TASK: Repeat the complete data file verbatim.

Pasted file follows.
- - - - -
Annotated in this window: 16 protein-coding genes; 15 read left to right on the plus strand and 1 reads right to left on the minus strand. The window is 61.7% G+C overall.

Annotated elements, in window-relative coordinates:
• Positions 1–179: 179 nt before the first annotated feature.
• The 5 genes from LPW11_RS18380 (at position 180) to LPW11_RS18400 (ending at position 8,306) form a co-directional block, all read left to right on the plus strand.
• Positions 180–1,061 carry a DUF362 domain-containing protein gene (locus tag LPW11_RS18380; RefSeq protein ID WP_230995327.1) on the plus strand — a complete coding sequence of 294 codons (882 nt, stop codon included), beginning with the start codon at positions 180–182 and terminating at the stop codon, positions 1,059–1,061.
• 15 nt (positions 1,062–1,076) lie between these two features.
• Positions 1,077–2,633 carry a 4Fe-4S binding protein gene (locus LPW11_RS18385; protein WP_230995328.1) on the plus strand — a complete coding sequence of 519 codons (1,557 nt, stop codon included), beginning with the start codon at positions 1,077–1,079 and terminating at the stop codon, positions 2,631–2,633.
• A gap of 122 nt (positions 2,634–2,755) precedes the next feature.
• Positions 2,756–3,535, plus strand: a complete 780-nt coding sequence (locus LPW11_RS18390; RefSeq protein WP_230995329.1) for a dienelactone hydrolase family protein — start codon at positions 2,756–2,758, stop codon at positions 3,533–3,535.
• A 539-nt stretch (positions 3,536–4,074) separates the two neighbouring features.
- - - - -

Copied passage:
Annotated in this window: 16 protein-coding genes; 15 read left to right on the plus strand and 1 reads right to left on the minus strand. The window is 61.7% G+C overall.

Annotated elements, in window-relative coordinates:
• Positions 1–179: 179 nt before the first annotated feature.
• The 5 genes from LPW11_RS18380 (at position 180) to LPW11_RS18400 (ending at position 8,306) form a co-directional block, all read left to right on the plus strand.
• Positions 180–1,061 carry a DUF362 domain-containing protein gene (locus tag LPW11_RS18380; RefSeq protein ID WP_230995327.1) on the plus strand — a complete coding sequence of 294 codons (882 nt, stop codon included), beginning with the start codon at positions 180–182 and terminating at the stop codon, positions 1,059–1,061.
• 15 nt (positions 1,062–1,076) lie between these two features.
• Positions 1,077–2,633 carry a 4Fe-4S binding protein gene (locus LPW11_RS18385; protein WP_230995328.1) on the plus strand — a complete coding sequence of 519 codons (1,557 nt, stop codon included), beginning with the start codon at positions 1,077–1,079 and terminating at the stop codon, positions 2,631–2,633.
• A gap of 122 nt (positions 2,634–2,755) precedes the next feature.
• Positions 2,756–3,535, plus strand: a complete 780-nt coding sequence (locus LPW11_RS18390; RefSeq protein WP_230995329.1) for a dienelactone hydrolase family protein — start codon at positions 2,756–2,758, stop codon at positions 3,533–3,535.
• A 539-nt stretch (positions 3,536–4,074) separates the two neighbouring features.